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Sovicia dii> alio ulll hope that Zahir will ultimately heJp tbc Afg ban CoanrauolsU consolidate Iheir oonirol of Afghanistan. Members of bit (Btou-rageW US academic eiperu (here have been periodic contact! between ibc Sovieuissarics of ibe former King, although be denial it. Moscow's preference coual be for Zahireturn to Afgbani-Hanigarebcad Ilka Souvanna Phooma In Lao, after tbe Comraacdit takeover there. We doubt1 cow would ever permit ihe King real powerfH

TbeI Pciiiiloi

Zahir'a bickers claim lo have Ihe lupport of Piciidcnt Zia, but tbat i, ret likely. In our view. Pakistan would hava acveral reasons for opposing the former Afghan King. Airaiitancc would diminiih Pittltn'i authority in ntiottaltontolitical actllctnccu of ihc Afghaniiun iUoe. In lateH

rcitiiance by citabliih. Ing direct lie*niurgentijn the field and circum*

P'kiiat;Ccrmnrmat wenicd to sponsor icrmaiaoQ of in Afghan oil* poblicalcabawar that could negoiiate, under Pakistaniariib the Soviet) loeace settlenteoi. in2 Pakistani officials eipteued atroog rciervaiionaxnaoii ng Afghan reaUtiact uni-ly. claiming that tbe rerituncc hid tufftcitnl cohrr-ence lo sustain military operation, in Afghanistan. The Pakistani, feared tbat rcniunce unity couldowerful force In domettic politic, ahculd the refe.-gcea' hope of returningree Afghanlitin fade Finally, tbc PakauBli aallked Zahir when he was inf hi, association with the Puahtioit-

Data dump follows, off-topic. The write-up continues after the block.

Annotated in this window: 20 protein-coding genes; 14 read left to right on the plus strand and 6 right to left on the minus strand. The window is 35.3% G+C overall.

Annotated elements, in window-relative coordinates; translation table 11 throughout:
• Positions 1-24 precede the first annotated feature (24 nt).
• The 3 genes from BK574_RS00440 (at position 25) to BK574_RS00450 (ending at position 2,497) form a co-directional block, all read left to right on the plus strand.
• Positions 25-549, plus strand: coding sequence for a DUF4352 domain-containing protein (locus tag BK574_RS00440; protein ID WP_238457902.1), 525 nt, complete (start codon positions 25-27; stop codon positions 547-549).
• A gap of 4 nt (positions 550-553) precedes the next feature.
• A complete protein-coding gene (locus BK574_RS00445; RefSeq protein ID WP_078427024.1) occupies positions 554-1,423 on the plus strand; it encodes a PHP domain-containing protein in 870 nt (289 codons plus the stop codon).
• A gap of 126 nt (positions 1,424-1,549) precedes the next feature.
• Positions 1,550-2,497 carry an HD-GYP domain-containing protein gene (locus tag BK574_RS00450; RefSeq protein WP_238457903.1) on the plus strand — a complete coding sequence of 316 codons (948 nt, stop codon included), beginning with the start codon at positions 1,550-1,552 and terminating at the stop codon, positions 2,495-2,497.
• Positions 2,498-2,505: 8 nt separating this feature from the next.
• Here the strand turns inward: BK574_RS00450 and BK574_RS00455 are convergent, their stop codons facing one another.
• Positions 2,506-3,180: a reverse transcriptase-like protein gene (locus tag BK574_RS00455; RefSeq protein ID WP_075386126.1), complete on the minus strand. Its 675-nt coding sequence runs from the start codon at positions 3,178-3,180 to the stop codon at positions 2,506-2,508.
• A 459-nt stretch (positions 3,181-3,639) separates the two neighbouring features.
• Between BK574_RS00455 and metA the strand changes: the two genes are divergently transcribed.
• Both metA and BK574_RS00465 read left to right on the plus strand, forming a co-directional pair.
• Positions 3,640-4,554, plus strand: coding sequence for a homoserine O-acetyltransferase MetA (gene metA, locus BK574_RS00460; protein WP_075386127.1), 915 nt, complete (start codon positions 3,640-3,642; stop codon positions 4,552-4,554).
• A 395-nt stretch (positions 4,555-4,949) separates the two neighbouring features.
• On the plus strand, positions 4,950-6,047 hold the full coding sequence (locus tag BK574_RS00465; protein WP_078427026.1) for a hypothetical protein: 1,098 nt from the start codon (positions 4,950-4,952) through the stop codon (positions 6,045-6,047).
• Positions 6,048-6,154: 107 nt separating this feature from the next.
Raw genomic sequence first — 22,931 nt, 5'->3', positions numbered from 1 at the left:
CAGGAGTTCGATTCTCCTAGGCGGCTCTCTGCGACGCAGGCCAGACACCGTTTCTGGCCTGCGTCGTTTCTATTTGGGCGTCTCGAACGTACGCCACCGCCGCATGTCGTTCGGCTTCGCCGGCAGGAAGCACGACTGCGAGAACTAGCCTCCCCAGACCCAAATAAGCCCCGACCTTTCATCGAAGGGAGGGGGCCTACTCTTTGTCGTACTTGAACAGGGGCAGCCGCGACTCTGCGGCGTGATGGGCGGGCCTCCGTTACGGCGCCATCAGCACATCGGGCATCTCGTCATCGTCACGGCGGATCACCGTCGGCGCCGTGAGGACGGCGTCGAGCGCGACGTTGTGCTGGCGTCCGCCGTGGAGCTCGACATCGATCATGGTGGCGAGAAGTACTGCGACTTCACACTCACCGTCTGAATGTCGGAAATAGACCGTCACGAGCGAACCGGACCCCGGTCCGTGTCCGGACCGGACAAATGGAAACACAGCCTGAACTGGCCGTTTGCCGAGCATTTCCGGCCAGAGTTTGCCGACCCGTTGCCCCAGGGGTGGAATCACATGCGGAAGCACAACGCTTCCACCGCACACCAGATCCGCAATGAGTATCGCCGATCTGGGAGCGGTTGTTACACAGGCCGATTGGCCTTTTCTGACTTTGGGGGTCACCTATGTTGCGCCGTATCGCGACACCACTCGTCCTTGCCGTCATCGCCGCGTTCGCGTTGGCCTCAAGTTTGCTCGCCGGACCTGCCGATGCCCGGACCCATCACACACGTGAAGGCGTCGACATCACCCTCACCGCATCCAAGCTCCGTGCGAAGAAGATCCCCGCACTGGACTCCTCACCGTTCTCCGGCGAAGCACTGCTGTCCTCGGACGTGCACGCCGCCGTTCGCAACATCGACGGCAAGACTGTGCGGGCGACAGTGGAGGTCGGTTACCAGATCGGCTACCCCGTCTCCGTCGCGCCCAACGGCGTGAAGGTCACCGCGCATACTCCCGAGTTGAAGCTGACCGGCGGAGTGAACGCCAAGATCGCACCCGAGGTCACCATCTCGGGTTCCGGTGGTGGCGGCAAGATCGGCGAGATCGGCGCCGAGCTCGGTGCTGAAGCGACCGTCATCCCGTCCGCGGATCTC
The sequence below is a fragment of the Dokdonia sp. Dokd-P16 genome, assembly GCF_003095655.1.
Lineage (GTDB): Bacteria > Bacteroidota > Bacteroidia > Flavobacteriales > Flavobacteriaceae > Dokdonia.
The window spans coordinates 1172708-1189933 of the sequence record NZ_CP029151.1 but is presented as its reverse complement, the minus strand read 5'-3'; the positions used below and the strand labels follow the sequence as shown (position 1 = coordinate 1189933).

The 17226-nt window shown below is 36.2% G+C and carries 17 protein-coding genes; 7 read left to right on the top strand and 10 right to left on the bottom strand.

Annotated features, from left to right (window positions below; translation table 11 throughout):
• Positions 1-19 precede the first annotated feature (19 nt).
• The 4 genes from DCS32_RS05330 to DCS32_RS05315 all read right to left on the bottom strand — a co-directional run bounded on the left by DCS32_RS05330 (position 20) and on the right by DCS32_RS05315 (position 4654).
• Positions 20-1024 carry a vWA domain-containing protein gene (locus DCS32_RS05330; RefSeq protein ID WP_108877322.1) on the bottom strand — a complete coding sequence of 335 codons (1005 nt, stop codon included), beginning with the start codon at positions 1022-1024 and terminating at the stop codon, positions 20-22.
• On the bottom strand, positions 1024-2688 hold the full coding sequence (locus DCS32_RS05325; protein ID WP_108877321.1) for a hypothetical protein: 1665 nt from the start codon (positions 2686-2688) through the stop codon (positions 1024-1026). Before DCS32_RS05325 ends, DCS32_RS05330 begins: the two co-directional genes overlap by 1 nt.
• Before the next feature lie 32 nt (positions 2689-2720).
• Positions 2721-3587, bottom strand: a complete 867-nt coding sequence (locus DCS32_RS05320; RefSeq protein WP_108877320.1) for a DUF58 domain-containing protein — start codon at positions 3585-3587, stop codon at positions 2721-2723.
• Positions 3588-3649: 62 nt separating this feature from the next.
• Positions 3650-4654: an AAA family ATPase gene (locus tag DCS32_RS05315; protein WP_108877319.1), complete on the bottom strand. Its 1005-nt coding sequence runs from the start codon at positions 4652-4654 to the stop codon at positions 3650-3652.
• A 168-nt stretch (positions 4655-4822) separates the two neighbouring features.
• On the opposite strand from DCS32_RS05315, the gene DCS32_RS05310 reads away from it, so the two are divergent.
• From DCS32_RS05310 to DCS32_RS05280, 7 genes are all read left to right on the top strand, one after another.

tan I

We believe, however, lest Pakiitaa will not obsuuet Zahir Shah'scetrBCuon could invite lataina-tional criticism and jocrju-diie relations with Muslim nates Inat support tbe tuiitano

.formulated any policy in regard to Zahir

overnment cn goad terms withRecently. Pakistanto Zahir's backers^

the Pakistani Ooveroanai provided faciiitle* and le-ctisity fcr Table's rcpeatatalivea in! when they tried to develop lutport for the feemer King among refugee in the North-West Frontier Province and adjoin trig tribal aren^l

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We bel.eve the oc?OKtka af ibe tWamoataMt icaiiunc* groups win leevoni Zahir ana hn backers [ram achieving any kg ibmicy tbai tte pUnaodFront may oral mil; Balm.ti' reactionahir'i piottimranaed fron to ouirigbt bHUlll;undamentalists supportaiiBn: aaamtlt planned by Zahirate-cv Pro| lira approval by inch an assemblybei without pirucipation by meal funcUmcn-lalial kaden,ty influence ihe roost effec-tivc Iniuricnt group* i